Friedrich Wilhelm Nietzsche was a German philosopher, cultural critic, poet and Latin and Greek scholar whose work has exerted a profound influence on Western philosophy and modern intellectual history. He began his career as a classical philologist before turning to philosophy, he became the youngest to hold the Chair of Classical Philology at the University of Basel in 1869 at the age of 24. Nietzsche resigned in 1879 due to health problems. In 1889 at age 44, he suffered a collapse and afterward, a complete loss of his mental faculties, he lived his remaining years in the care of his mother until her death in 1897 and with his sister Elisabeth Förster-Nietzsche. Nietzsche died in 1900. Nietzsche's body of work touched a wide range of topics, including art, history, tragedy and science, his writing spans philosophical polemics, cultural criticism and fiction while displaying a fondness for aphorism and irony. His early inspiration was drawn from figures such as Arthur Schopenhauer, Richard Wagner and Johann Wolfgang von Goethe.
Prominent elements of his philosophy include his radical critique of truth in favor of perspectivism. He developed influential concepts such as the Übermensch and the doctrine of eternal return. In his work, he became preoccupied with the creative powers of the individual to overcome social and moral contexts in pursuit of new values and aesthetic health. After his death, his sister Elisabeth became the curator and editor of Nietzsche's manuscripts, reworking his unpublished writings to fit her own German nationalist ideology while contradicting or obfuscating Nietzsche's stated opinions, which were explicitly opposed to antisemitism and nationalism. Through her published editions, Nietzsche's work became associated with Nazism. Nietzsche's thought enjoyed renewed popularity in the 1960s and his ideas have since had a profound impact on 20th and early-21st century thinkers across philosophy—especially in schools of continental philosophy such as existentialism and post-structuralism—as well as art, psychology and popular culture.
Born on 15 October 1844, Nietzsche grew up in the small town of Röcken, near Leipzig, in the Prussian Province of Saxony. He was named after King Friedrich Wilhelm IV of Prussia, who turned 49 on the day of Nietzsche's birth. Nietzsche's Carl Ludwig Nietzsche, a Lutheran pastor and former teacher, they had two other children: a daughter, Elisabeth Förster-Nietzsche, born in 1846. Nietzsche's father died from a brain ailment in 1849; the family moved to Naumburg, where they lived with Nietzsche's maternal grandmother and his father's two unmarried sisters. After the death of Nietzsche's grandmother in 1856, the family moved into their own house, now Nietzsche-Haus, a museum and Nietzsche study centre. Nietzsche attended a boys' school and a private school, where he became friends with Gustav Krug, Rudolf Wagner and Wilhelm Pinder, all of whom came from respected families. In 1854, he began to attend Domgymnasium in Naumburg; because his father had worked for the state the now-fatherless Nietzsche was offered a scholarship to study at the internationally recognized Schulpforta.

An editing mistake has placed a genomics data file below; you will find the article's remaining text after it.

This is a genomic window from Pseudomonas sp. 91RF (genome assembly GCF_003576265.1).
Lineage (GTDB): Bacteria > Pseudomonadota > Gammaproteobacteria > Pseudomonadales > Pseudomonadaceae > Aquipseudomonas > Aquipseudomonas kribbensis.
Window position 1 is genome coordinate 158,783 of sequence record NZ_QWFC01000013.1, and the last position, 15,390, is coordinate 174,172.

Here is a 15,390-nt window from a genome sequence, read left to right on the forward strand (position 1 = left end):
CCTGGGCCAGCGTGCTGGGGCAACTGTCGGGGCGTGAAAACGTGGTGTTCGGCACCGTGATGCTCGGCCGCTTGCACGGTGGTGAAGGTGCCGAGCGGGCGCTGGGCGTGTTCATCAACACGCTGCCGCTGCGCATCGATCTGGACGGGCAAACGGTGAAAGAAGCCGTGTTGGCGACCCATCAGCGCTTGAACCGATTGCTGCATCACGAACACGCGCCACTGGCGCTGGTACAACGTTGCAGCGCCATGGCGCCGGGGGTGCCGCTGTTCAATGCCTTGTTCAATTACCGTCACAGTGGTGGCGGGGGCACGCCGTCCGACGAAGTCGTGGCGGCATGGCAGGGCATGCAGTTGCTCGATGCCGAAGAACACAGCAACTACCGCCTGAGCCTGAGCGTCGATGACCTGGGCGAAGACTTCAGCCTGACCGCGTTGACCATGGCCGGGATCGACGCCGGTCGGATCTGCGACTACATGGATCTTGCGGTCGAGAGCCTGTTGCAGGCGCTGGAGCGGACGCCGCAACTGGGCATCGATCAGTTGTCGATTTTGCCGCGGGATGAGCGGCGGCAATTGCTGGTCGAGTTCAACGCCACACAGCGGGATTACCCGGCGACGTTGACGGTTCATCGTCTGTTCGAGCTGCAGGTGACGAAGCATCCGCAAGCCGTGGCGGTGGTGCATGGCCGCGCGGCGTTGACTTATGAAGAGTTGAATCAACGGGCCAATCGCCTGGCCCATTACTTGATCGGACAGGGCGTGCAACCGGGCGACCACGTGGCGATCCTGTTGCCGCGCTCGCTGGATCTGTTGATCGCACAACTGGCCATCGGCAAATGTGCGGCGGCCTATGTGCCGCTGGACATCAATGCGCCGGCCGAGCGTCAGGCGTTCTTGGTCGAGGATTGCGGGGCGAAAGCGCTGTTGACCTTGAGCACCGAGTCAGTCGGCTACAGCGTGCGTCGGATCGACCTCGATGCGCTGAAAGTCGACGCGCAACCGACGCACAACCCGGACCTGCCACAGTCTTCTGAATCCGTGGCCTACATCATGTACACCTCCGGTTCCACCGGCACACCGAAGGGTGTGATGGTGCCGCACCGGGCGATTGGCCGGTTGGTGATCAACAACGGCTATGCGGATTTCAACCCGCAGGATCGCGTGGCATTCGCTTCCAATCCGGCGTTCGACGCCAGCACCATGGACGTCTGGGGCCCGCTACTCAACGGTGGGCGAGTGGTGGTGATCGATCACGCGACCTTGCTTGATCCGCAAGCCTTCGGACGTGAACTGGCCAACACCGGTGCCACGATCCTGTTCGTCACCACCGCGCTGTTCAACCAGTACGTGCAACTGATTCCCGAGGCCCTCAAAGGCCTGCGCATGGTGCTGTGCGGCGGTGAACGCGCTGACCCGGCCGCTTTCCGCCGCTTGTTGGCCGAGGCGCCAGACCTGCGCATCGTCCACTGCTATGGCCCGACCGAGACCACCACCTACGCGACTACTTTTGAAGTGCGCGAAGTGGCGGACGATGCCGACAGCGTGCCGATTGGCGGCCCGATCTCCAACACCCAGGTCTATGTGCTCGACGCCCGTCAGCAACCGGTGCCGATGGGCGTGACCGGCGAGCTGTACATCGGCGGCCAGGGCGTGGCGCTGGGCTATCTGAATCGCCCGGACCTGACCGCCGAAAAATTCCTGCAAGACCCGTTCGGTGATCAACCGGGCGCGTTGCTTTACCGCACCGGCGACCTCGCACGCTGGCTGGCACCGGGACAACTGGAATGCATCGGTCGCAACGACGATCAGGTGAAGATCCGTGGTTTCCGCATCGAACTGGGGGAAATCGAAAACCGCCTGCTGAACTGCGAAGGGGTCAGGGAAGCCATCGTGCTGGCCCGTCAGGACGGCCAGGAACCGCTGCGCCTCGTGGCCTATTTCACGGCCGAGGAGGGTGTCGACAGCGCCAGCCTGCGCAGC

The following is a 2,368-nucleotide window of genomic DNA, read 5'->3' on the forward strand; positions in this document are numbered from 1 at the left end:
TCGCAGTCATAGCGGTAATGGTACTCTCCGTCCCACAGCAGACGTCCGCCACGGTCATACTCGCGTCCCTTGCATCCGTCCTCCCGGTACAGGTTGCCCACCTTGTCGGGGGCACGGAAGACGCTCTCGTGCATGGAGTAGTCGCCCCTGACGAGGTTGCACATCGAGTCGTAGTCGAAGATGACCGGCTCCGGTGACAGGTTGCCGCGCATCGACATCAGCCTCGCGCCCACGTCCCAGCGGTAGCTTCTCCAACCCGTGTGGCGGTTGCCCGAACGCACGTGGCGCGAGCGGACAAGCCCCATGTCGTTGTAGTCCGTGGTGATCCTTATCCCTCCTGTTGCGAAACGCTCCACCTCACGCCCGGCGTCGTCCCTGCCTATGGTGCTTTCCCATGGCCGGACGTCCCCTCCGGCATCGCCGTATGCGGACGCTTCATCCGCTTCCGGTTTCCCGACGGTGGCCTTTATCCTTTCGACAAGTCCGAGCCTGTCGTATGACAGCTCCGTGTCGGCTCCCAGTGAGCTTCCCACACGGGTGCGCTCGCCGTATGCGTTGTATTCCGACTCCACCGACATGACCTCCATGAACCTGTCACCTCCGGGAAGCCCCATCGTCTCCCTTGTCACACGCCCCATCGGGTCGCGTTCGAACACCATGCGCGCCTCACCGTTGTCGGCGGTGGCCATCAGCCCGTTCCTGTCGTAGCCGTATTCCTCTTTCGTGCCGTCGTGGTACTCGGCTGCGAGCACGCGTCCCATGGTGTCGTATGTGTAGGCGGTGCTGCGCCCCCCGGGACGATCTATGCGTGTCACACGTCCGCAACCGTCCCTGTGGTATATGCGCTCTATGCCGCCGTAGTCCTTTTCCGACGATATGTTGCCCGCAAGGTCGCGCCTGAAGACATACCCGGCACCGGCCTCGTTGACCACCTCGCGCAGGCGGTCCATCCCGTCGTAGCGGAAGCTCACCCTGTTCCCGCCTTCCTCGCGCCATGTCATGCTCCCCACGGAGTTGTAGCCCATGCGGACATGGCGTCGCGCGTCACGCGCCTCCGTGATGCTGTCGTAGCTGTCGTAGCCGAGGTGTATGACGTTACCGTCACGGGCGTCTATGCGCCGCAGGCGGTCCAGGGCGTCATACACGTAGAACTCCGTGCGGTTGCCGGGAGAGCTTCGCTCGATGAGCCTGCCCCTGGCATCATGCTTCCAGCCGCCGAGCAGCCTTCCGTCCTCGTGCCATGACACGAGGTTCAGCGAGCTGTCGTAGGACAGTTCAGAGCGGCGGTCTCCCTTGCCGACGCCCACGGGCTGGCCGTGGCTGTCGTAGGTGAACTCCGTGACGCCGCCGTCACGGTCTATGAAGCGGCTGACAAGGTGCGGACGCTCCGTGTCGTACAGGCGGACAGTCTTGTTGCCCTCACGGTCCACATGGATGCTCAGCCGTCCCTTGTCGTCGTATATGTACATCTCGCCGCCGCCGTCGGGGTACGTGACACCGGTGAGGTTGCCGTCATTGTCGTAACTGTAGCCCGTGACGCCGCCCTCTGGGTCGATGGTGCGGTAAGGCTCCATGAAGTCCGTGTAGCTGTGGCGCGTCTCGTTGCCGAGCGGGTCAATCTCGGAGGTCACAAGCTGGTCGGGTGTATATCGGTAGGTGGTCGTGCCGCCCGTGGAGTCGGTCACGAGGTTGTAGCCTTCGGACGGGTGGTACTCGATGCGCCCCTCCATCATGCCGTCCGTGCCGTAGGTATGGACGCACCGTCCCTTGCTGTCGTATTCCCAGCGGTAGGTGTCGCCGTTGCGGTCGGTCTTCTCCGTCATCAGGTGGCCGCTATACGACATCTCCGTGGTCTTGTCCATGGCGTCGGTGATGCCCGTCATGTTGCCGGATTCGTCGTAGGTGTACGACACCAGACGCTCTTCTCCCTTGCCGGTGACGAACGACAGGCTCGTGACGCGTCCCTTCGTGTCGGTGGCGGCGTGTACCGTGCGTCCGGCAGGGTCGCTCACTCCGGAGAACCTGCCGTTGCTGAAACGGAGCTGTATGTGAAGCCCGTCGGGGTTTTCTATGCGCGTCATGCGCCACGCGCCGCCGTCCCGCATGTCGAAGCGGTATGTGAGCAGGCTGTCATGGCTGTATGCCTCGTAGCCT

He transferred and studied there from 1858 to 1864, becoming friends with Paul Deussen and Carl von Gersdorff. He found time to work on poems and musical compositions. Nietzsche led a music and literature club, during his summers in Naumburg. At Schulpforta, Nietzsche received an important grounding in languages—Greek, Latin and French—so as to be able to read important primary sources, his end-of-semester exams in March 1864 showed a 1 in German. While at Pforta, Nietzsche had a penchant for pursuing subjects, he became acquainted with the work of the almost-unknown poet Friedrich Hölderlin, calling him "my favorite poet" and composing an essay in which he said that the mad poet raised consciousness to "the most sublime ideality." The teacher who corrected the essay gave it a good mark but commented that Nietzsche should concern himself in the future with healthier, more lucid, more "German" writers. Additionally, he became acquainted with Ernst Ortlepp, an eccentric and drunken poet, found dead in a ditch weeks after meeting the young Nietzsche but who may have introduced Nietzsche to the music and writing of Rich
Vikings were Norse seafarers speaking the Old Norse language, who during the late 8th to late 11th centuries and traded from their Northern European homelands across wide areas of Europe, explored westwards to Iceland and Vinland. The term is commonly extended in modern English and other vernaculars to the inhabitants of Norse home communities during what has become known as the Viking Age; this period of Nordic military and demographic expansion constitutes an important element in the early medieval history of Scandinavia, the British Isles, Kievan Rus' and Sicily. Facilitated by advanced sailing and navigational skills, characterised by the longship, Viking activities at times extended into the Mediterranean littoral, North Africa, the Middle East. Following extended phases of exploration and settlement, Viking communities and governments were established in diverse areas of north-western Europe, Belarus and European Russia, the North Atlantic islands and as far as the north-eastern coast of North America.